Fifth disease and pregnancy
Fifth disease is a common childhood illness. It often starts with cold-like symptoms followed by a rash.
If you’ve had fifth disease, you can’t get it again. If you do get it during pregnancy, it usually doesn’t cause problems.
If you get infected during pregnancy, you can pass it to your baby. This can cause miscarriage or stillbirth, but this is rare.
To help prevent fifth disease infection, wash your hands often with soap and water, especially after being around children.
What is fifth disease?
Fifth disease (also called erythema infectiosum) is a common childhood illness. In children, it starts with cold-like symptoms followed by a rash. It’s called fifth disease because many years ago, it appeared fifth in a list of common skin rashes in children. If you have fifth disease as a child, you can’t get it again.
If you get infected with fifth disease during pregnancy, it usually doesn’t cause problems. You can pass it to your baby during pregnancy, which can cause miscarriage and stillbirth. But this is rare. About half of all pregnant women are immune to fifth disease because they had it in the past.
What causes fifth disease?
A virus called parvovirus B19 causes fifth disease. Fifth disease spreads easily, like a cold. You can get it through hand-to-hand contact with an infected person or through fluids from the nose, mouth and throat that spread through an infected person’s cough or sneeze. Fifth disease also can spread through blood, which is why you can pass it to your baby during pregnancy. Fifth disease outbreaks are most common during the winter and spring among children, but anyone can get infected at any time of the year.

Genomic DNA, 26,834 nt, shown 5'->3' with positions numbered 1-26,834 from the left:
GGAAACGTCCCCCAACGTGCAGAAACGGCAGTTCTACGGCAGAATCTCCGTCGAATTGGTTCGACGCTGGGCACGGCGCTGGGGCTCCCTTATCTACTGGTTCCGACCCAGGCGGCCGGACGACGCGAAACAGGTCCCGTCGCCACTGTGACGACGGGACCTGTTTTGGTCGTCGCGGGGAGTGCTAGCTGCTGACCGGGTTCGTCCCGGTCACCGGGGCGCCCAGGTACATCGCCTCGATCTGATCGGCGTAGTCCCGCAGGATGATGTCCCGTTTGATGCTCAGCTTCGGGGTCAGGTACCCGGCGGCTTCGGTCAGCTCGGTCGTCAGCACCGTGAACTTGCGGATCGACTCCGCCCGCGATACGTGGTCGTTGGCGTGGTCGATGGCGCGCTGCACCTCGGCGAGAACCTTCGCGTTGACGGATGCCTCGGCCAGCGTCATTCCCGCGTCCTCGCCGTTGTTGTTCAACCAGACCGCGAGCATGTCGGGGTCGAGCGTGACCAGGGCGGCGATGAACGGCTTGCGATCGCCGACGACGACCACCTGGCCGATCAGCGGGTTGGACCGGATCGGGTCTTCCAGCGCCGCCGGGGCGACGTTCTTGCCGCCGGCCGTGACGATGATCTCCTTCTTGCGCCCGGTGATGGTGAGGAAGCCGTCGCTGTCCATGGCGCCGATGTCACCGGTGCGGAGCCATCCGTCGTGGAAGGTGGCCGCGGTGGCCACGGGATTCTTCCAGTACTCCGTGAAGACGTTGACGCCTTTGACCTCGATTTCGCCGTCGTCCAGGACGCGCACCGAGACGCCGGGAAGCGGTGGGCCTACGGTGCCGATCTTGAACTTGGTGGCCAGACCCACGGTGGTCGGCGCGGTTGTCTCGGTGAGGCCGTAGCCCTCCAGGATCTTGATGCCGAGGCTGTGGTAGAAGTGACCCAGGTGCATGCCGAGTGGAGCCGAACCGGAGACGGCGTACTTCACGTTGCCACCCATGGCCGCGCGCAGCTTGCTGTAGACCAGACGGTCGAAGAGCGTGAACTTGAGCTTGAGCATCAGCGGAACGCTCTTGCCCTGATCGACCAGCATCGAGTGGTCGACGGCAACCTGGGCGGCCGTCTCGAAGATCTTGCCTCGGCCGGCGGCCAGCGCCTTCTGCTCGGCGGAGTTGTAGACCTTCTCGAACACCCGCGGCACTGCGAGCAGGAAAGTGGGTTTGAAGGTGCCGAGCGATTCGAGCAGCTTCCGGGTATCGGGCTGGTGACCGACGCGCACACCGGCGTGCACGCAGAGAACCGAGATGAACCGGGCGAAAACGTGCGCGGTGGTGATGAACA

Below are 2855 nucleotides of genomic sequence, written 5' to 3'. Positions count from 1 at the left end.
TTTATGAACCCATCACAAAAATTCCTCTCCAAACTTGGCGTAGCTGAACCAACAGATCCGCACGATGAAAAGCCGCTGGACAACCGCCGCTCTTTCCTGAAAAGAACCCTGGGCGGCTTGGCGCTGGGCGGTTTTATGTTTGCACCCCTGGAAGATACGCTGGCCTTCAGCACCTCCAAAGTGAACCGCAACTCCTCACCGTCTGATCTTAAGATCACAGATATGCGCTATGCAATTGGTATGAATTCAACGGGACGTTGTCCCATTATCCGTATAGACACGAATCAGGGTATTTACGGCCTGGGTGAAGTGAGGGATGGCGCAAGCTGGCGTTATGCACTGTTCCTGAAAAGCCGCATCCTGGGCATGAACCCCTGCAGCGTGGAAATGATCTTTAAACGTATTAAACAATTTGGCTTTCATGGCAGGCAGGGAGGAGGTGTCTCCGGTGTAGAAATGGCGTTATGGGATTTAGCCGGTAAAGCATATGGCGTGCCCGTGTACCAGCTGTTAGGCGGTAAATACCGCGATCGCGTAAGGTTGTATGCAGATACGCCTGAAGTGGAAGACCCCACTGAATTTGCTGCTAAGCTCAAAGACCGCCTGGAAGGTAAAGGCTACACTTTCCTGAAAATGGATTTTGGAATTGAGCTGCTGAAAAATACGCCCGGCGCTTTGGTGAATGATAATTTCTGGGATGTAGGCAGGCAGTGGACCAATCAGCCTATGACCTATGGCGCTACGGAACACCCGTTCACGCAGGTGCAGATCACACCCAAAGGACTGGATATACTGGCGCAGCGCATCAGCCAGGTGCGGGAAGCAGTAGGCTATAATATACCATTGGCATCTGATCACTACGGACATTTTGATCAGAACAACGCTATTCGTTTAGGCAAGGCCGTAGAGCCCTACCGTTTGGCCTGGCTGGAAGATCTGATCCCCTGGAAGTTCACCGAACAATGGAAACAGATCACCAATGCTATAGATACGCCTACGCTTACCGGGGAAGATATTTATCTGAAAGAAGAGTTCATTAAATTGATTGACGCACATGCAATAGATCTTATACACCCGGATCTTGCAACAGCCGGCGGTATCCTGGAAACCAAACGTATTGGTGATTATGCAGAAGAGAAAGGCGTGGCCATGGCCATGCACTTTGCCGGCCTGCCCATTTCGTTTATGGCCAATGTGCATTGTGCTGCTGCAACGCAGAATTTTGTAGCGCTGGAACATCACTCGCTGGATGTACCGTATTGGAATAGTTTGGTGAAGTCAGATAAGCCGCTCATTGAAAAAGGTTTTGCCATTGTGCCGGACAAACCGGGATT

What problems can fifth disease cause in pregnancy?
Fifth disease usually doesn’t cause problems for pregnant women and their babies, but it can affect the way the body makes red blood cells. Red blood cells carry oxygen throughout the body. You may have complications from fifth disease if you have:
- Sickle cell anemia. Sickle cell anemia is the most common form of sickle cell disease (also called SCD). SCD is a condition in which the red blood cells in your body are shaped like a sickle (like the letter C). In a healthy person, red blood cells are round and flexible. They flow easily in the blood. A person with SCD has red blood cells that are stiff and can block blood flow. This can cause pain, infections, organ damage and stroke.
- A weak immune system due to cancer (like leukemia blood cancer) or HIV infection. HIV stands for human immunodeficiency virus. It’s a virus that attacks the body’s immune system. Over time, HIV can destroy the cells in the immune system so that it can’t protect the body. When this happens, HIV can lead to AIDS (acquired immune deficiency syndrome).
If you get infected with fifth disease during pregnancy, the virus can make it hard for your baby to make red blood cells. Rarely, this can lead to a severe anemia that can cause:
- Hydrops fetalis. This is -a buildup of fluid in your baby’s body. Hydrops can cause heart failure and death.
- Miscarriage. This is when a baby dies in the womb before 20 weeks of pregnancy.
- Stillbirth. This is when is when a baby dies in the womb after 20 weeks of pregnancy.
These kinds of serious problems happen in less than 1 in 20 (5 percent) of women who become infected during pregnancy. They usually happen during the first half of pregnancy.
Who is at risk of getting fifth disease?